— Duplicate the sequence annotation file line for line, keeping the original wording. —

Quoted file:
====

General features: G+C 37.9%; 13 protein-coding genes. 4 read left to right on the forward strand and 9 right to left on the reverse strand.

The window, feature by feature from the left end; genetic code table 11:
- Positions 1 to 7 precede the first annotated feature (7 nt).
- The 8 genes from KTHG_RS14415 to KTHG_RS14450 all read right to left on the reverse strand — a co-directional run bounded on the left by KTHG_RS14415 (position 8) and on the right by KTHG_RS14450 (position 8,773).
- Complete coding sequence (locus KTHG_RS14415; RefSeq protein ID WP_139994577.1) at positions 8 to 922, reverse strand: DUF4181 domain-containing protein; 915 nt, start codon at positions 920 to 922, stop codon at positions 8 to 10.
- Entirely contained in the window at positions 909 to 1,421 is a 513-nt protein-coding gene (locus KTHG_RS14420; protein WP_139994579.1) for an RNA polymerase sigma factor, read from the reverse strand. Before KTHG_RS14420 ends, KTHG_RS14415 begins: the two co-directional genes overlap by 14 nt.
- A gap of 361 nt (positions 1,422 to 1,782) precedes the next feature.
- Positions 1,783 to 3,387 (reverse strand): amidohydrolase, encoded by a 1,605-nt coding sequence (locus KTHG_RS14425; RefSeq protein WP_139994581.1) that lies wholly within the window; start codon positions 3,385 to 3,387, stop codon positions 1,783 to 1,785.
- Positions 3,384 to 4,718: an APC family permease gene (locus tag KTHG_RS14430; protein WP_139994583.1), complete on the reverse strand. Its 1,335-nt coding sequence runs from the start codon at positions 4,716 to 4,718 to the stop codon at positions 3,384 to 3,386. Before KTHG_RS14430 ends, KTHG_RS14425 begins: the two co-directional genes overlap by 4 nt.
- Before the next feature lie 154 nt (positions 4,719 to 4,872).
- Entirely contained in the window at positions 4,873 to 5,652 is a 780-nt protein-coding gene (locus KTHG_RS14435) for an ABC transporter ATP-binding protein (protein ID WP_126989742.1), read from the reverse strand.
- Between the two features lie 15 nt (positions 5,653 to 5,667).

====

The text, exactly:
General features: G+C 37.9%; 13 protein-coding genes. 4 read left to right on the forward strand and 9 right to left on the reverse strand.

The window, feature by feature from the left end; genetic code table 11:
- Positions 1 to 7 precede the first annotated feature (7 nt).
- The 8 genes from KTHG_RS14415 to KTHG_RS14450 all read right to left on the reverse strand — a co-directional run bounded on the left by KTHG_RS14415 (position 8) and on the right by KTHG_RS14450 (position 8,773).
- Complete coding sequence (locus KTHG_RS14415; RefSeq protein ID WP_139994577.1) at positions 8 to 922, reverse strand: DUF4181 domain-containing protein; 915 nt, start codon at positions 920 to 922, stop codon at positions 8 to 10.
- Entirely contained in the window at positions 909 to 1,421 is a 513-nt protein-coding gene (locus KTHG_RS14420; protein WP_139994579.1) for an RNA polymerase sigma factor, read from the reverse strand. Before KTHG_RS14420 ends, KTHG_RS14415 begins: the two co-directional genes overlap by 14 nt.
- A gap of 361 nt (positions 1,422 to 1,782) precedes the next feature.
- Positions 1,783 to 3,387 (reverse strand): amidohydrolase, encoded by a 1,605-nt coding sequence (locus KTHG_RS14425; RefSeq protein WP_139994581.1) that lies wholly within the window; start codon positions 3,385 to 3,387, stop codon positions 1,783 to 1,785.
- Positions 3,384 to 4,718: an APC family permease gene (locus tag KTHG_RS14430; protein WP_139994583.1), complete on the reverse strand. Its 1,335-nt coding sequence runs from the start codon at positions 4,716 to 4,718 to the stop codon at positions 3,384 to 3,386. Before KTHG_RS14430 ends, KTHG_RS14425 begins: the two co-directional genes overlap by 4 nt.
- Before the next feature lie 154 nt (positions 4,719 to 4,872).
- Entirely contained in the window at positions 4,873 to 5,652 is a 780-nt protein-coding gene (locus KTHG_RS14435) for an ABC transporter ATP-binding protein (protein ID WP_126989742.1), read from the reverse strand.
- Between the two features lie 15 nt (positions 5,653 to 5,667).